Text and images © 2006 John B. Blackford. Do not reproduce without express written permission. All rights reserved.
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Fashion Show Benefits Riegelsville Fire Company
by Anne Blackford, Bucks County Herald, 6/15/06

The Riegelsville Community Fire Company #1 played host to a dazzling fashion show on June 3, produced by Pamela Ptak, of Ptak Couture. Ptak, who resides in Durham Township, collaborated with the fire company’s Ladies’ Auxiliary to transform a building that normally houses huge fire engines into a giant tea room.

The idea of the fashion benefit came from Fran Chavar, the auxiliary’s vice president, who recalls the impressive fashion shows produced by Hess’s Department Stores from the 40s through the 60s. These shows were called Tea on the Delaware and featured popular strawberry pies.

The benefit, called Patio on the Delaware in honor of the Hess’s events, featured tiny tea sandwiches and an amazing selection of strawberry deserts produced by members of the auxiliary. Auxiliary members and their relatives also helped out as servers, hosts, and even models—helping to present more than two dozen unique fashion creations at the show, with help from some professional models.

The benefit will help purchase a thermal imaging camera for the fire company. The imager produces a black-and-white display based on heat, so a fire fighter can enter a smoke-filled room and tell instantly whether there is a person or animal present—or even whether one of the walls is dangerously hot.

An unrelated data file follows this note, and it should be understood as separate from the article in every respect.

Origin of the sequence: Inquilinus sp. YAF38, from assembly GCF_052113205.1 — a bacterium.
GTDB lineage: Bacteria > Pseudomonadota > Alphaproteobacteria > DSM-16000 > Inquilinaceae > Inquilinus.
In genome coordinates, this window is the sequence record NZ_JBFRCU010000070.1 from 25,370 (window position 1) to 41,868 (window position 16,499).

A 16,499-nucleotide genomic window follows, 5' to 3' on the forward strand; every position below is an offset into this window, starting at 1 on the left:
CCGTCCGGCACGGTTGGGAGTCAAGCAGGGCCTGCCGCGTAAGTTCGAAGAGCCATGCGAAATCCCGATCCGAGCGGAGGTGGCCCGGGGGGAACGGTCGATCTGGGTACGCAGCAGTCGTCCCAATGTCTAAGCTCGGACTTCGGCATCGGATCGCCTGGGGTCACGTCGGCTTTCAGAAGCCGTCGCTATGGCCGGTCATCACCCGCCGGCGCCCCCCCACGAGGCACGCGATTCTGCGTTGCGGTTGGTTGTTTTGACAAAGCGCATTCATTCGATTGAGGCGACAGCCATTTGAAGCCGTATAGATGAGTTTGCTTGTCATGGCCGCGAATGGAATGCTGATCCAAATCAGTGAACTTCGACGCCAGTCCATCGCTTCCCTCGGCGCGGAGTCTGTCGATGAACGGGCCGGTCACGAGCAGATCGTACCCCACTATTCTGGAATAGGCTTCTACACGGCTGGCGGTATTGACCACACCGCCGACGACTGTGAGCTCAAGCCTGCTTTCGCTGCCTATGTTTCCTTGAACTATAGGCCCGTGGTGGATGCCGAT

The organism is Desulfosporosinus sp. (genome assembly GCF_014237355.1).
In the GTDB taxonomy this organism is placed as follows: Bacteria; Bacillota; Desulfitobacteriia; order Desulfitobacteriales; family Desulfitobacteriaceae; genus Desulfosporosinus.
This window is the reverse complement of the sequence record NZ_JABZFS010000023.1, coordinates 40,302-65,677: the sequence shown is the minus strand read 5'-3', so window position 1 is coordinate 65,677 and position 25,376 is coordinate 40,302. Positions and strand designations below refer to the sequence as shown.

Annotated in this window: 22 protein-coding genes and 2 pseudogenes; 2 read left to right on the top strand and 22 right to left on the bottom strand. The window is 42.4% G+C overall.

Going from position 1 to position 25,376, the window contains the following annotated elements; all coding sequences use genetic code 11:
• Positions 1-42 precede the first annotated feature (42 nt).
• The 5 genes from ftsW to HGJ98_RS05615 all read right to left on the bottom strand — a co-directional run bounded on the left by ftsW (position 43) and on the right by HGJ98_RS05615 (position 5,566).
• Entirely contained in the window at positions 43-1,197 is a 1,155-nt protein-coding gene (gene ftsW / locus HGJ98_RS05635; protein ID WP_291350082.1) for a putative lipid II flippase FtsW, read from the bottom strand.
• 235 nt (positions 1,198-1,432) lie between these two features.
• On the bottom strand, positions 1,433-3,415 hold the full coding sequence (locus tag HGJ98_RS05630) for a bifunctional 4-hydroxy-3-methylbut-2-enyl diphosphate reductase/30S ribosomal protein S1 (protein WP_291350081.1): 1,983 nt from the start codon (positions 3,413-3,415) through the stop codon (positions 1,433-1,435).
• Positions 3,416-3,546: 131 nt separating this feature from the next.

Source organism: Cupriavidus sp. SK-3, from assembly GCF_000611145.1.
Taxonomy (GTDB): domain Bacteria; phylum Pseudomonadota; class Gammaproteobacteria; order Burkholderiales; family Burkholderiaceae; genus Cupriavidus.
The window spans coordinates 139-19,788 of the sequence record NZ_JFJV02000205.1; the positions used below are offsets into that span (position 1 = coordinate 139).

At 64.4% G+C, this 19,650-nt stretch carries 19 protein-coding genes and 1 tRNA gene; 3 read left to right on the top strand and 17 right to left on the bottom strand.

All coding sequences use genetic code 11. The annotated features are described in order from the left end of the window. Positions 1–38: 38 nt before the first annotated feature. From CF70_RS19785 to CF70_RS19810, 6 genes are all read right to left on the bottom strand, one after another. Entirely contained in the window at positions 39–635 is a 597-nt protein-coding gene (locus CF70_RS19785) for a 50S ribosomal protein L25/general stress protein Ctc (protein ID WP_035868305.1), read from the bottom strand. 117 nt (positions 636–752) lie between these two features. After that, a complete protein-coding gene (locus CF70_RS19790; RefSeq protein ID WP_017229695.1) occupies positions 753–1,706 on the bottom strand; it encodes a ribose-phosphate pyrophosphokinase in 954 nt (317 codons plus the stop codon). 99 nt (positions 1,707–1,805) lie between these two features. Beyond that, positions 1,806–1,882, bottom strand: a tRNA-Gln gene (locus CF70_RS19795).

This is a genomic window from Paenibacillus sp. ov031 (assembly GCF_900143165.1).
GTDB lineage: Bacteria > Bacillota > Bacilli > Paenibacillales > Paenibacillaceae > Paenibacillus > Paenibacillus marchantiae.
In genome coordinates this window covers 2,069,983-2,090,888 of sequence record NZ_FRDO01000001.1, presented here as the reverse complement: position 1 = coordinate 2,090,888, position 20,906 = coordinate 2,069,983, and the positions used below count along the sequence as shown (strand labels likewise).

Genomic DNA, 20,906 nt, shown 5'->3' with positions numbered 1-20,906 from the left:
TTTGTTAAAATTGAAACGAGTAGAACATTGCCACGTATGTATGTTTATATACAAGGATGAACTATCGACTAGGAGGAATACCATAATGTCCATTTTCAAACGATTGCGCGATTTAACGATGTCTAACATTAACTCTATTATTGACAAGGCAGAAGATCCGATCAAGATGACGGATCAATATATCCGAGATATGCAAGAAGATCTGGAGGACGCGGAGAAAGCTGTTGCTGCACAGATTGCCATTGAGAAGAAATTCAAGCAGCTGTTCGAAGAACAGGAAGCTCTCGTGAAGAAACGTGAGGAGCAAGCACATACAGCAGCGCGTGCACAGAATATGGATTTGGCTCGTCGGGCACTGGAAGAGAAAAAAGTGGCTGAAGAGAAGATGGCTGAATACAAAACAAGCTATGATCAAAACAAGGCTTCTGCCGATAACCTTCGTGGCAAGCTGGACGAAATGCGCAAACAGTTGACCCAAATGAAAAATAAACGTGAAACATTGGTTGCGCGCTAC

The device is one of the high-tech items that have become essential to modern fire fighting, but the cost is thousands of dollars, making purchase difficult for a volunteer group like the Riegelsville fire company.

Explaining her involvement in the benefit, Ptak said she feels those living in a community should help support the fire company, and the fashion show is her way of doing so.

The fire hall was decorated, and tables set for eight were arrayed in a “U” around three sides of the building. Models walked in to the open space one by one and presented each design. When all models for a particular theme had gathered, they marched inside  the “U,” showing the designs close up.

Ptak showed couture in three segments: dayware, cocktail dresses, and formal evening wear. As a surprise, she also added an additional segment featuring creations by her new assistant, Annina King. King took part in the 2005 Arts of Fashion Competition in Paris, sponsored by Air France. Two of her creations were finalists in the U.S. national selection portion of the competition and one, a 40s style red hat, made it all the way to the final Paris competition for display at the Louvre.

At the show, Ptak explained that haut couture creations are designed for a particular individual, involving multiple fittings, as opposed to ready-to-wear clothing, sometimes incorrectly termed haut couture.

“You have to really be in love with fine stiching for the sake of it,” to be involved in haut couture, said Ptak. To demonstrate, she showed the stiching on the inner lining of the red jacket she wore at the show. It had a small gold chain stitched in to weigh it down for the ultimate fit. “These invisible touches add hours of work to designer clothes, making them fit perfectly, but adding thousands of dollars to the cost,” she said.

After the show, the auxiliary raffled off many items of jewelry and accessories donated by Ptak and other contributors.

The fire company plans other events, according to David Schreier, who heads up event planning and outreach efforts and is a fire fighter. Next up is a bluegrass festival planned for early fall, he said.

An Anita King creation
Fran Chavar (l) with models Chrissie Stauffer, Katie Matthias, and Kelly Matthias.
A few of the strawberry desserts available.
Modeling Arianna King’s award-winning hat design.
Fund-Raising Chair David Schreier gets into the act.
Part of Pamala Ptak’s collection.
Fashion at the Firehouse